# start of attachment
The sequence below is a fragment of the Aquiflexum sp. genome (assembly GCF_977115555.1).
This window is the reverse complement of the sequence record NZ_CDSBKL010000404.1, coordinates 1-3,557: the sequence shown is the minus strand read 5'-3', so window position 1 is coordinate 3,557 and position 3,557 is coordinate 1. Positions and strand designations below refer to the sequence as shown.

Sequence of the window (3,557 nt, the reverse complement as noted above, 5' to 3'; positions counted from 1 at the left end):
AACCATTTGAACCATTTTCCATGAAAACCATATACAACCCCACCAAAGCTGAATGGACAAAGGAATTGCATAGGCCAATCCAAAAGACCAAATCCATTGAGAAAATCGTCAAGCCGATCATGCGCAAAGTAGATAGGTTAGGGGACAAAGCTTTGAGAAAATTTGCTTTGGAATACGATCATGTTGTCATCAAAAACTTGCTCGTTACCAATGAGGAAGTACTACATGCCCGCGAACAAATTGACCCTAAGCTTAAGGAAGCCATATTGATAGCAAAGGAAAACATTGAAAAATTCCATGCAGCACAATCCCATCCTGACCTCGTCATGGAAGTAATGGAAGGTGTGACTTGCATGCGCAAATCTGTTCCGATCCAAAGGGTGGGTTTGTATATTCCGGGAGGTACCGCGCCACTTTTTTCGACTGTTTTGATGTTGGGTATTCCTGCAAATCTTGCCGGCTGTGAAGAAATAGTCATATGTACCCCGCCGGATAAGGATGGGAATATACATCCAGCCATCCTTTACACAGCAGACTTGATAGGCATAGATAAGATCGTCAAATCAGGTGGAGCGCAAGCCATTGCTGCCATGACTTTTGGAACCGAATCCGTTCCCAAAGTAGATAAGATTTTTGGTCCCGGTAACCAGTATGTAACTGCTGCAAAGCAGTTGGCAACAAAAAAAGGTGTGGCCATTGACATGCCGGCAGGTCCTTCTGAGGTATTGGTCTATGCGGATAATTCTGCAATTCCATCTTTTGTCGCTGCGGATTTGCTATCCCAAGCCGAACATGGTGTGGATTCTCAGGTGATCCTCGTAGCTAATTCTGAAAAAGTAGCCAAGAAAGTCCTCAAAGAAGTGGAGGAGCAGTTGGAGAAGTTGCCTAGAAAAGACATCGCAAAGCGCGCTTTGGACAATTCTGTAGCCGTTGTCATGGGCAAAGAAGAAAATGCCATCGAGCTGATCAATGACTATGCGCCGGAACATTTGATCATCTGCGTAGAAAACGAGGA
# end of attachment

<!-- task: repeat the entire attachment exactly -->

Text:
The sequence below is a fragment of the Aquiflexum sp. genome (assembly GCF_977115555.1).
This window is the reverse complement of the sequence record NZ_CDSBKL010000404.1, coordinates 1-3,557: the sequence shown is the minus strand read 5'-3', so window position 1 is coordinate 3,557 and position 3,557 is coordinate 1. Positions and strand designations below refer to the sequence as shown.

Sequence of the window (3,557 nt, the reverse complement as noted above, 5' to 3'; positions counted from 1 at the left end):
AACCATTTGAACCATTTTCCATGAAAACCATATACAACCCCACCAAAGCTGAATGGACAAAGGAATTGCATAGGCCAATCCAAAAGACCAAATCCATTGAGAAAATCGTCAAGCCGATCATGCGCAAAGTAGATAGGTTAGGGGACAAAGCTTTGAGAAAATTTGCTTTGGAATACGATCATGTTGTCATCAAAAACTTGCTCGTTACCAATGAGGAAGTACTACATGCCCGCGAACAAATTGACCCTAAGCTTAAGGAAGCCATATTGATAGCAAAGGAAAACATTGAAAAATTCCATGCAGCACAATCCCATCCTGACCTCGTCATGGAAGTAATGGAAGGTGTGACTTGCATGCGCAAATCTGTTCCGATCCAAAGGGTGGGTTTGTATATTCCGGGAGGTACCGCGCCACTTTTTTCGACTGTTTTGATGTTGGGTATTCCTGCAAATCTTGCCGGCTGTGAAGAAATAGTCATATGTACCCCGCCGGATAAGGATGGGAATATACATCCAGCCATCCTTTACACAGCAGACTTGATAGGCATAGATAAGATCGTCAAATCAGGTGGAGCGCAAGCCATTGCTGCCATGACTTTTGGAACCGAATCCGTTCCCAAAGTAGATAAGATTTTTGGTCCCGGTAACCAGTATGTAACTGCTGCAAAGCAGTTGGCAACAAAAAAAGGTGTGGCCATTGACATGCCGGCAGGTCCTTCTGAGGTATTGGTCTATGCGGATAATTCTGCAATTCCATCTTTTGTCGCTGCGGATTTGCTATCCCAAGCCGAACATGGTGTGGATTCTCAGGTGATCCTCGTAGCTAATTCTGAAAAAGTAGCCAAGAAAGTCCTCAAAGAAGTGGAGGAGCAGTTGGAGAAGTTGCCTAGAAAAGACATCGCAAAGCGCGCTTTGGACAATTCTGTAGCCGTTGTCATGGGCAAAGAAGAAAATGCCATCGAGCTGATCAATGACTATGCGCCGGAACATTTGATCATCTGCGTAGAAAACGAGGA